Five Healthy Foods That Can Damage Your Dentition

Screen Shot 2016-04-13 at 11.14.53 AMAlthough everyone knows that drinking soda (including diet soda) and eating sweets can damage teeth, many of our New York City cosmetic dental patients are surprised when, after noticing some dental erosion, we ask about their “healthy” habits, such as juicing. Here are five “healthy” foods that may be challenging your beautiful smile, and some tips to maintain your pearly whites!

Gummy Vitamins
Prior to the presence of gummy vitamins, children often balked at the chalky texture of chewable vitamin tablets. Seeking a more palatable option for kids, vitamin manufacturers created little chewable vitamins similar to gummy bear candies. Needless to say, these took off like a rocket! Figuring that we might enjoy them as well, manufacturers now offer a plethora of gummy vitamins for adults. Sounds great, right? Not so fast. Unfortunately, the sugars in these gummy vitamins stick to your teeth just like their candy counterparts. Our advice: Rinse immediately after eating a gummy vitamin and brush as soon as possible to remove the sticky, sugary residue or go back to taking vitamins in pill form.

BBQ & Pasta Sauces
Love your ribs, burgers and fries dipped in BBQ sauce? Addicted to good Italian food? Although yummy, BBQ and pasta sauces not only coat your food, it coats your teeth as well, and both are full of sugar and tomatoes. The sugar can join the bacteria on your teeth to create cavities, and the tomato color can stain your teeth. Our advice: Rinse thoroughly immediately after eating anything with red sauce and brush as soon as you can.

Juicing: Homemade or Purchased
Juicing has been a to-go, power-packed option for busy New Yorkers for over a decade. Whether you make it at home or buy it at the store, juices and smoothies contain lots of acid and sugar—sometimes more than a comparably sized soda. Drinking these juices literally bathes your teeth in that acid and sugar, promoting cavities and dental enamel erosion. Our advice: Drink your juice with a straw to avoid tooth surfaces and wait 45-60 minutes to brush. Brushing too soon actually makes your teeth more susceptible to the acids and sugars!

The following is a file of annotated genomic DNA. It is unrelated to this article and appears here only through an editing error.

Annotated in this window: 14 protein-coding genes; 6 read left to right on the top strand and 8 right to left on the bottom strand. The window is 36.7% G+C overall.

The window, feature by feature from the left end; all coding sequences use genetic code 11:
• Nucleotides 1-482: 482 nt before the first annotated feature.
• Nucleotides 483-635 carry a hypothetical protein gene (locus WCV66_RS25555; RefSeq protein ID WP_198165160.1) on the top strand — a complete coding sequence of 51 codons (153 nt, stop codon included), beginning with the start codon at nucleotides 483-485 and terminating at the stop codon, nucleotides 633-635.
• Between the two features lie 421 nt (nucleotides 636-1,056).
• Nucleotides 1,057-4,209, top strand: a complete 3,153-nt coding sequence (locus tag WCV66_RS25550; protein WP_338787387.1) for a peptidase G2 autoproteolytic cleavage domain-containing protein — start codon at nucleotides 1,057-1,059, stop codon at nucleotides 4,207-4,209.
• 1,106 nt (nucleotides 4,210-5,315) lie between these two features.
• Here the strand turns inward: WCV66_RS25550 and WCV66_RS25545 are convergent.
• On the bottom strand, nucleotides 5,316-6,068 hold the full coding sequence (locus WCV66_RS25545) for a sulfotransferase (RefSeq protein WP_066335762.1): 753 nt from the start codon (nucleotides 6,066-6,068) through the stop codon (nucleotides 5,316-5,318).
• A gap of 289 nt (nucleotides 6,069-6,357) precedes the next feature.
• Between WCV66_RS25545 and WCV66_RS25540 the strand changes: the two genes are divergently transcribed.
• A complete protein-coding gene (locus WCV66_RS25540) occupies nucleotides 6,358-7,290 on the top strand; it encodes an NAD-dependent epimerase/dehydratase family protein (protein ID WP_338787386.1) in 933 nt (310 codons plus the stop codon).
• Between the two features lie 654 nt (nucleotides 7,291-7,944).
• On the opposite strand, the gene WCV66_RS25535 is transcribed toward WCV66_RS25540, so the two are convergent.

Dried Fruit
As a quick snack that doesn’t require refrigeration (read that: can hang out in your backpack or computer bag for ages), dried fruits contain concentrated amounts of valuable nutrients, such as Vitamin E, iron, potassium, calcium, and beta carotene. Unfortunately, dried fruits also contain non-cellulose fiber, which traps the sugar from the dried fruit on (and between) your teeth just like gummy candies. Our advice: Eliminate the sugar by brushing and flossing as soon as possible after eating dried fruit.

White Wine
OK, you know about red wine’s propensity to stain your teeth, so you’re feeling a bit jittery about the news regarding white wine, right? Truth is, although white wine won’t stain your teeth, it does contain acids that will eat away at your teeth’s enamel, which then enables stains from other foods to leave their mark. Our advice: Have cheese with your wine to buffer the wine’s acid. Not into cheese? Just rinse thoroughly after drinking white wine to neutralize some of the acidity.

Here at iSmile, we’re all about your dental health. If we haven’t seen you in the past 6 months, call us today at 212-267-1884 to schedule an appointment. Your teeth will be glad to see us!

To your health & beauty,
Jeffrey Shapiro, DDS, PC and Glenn Chiarello, DDS
NYC Cosmetic Dentists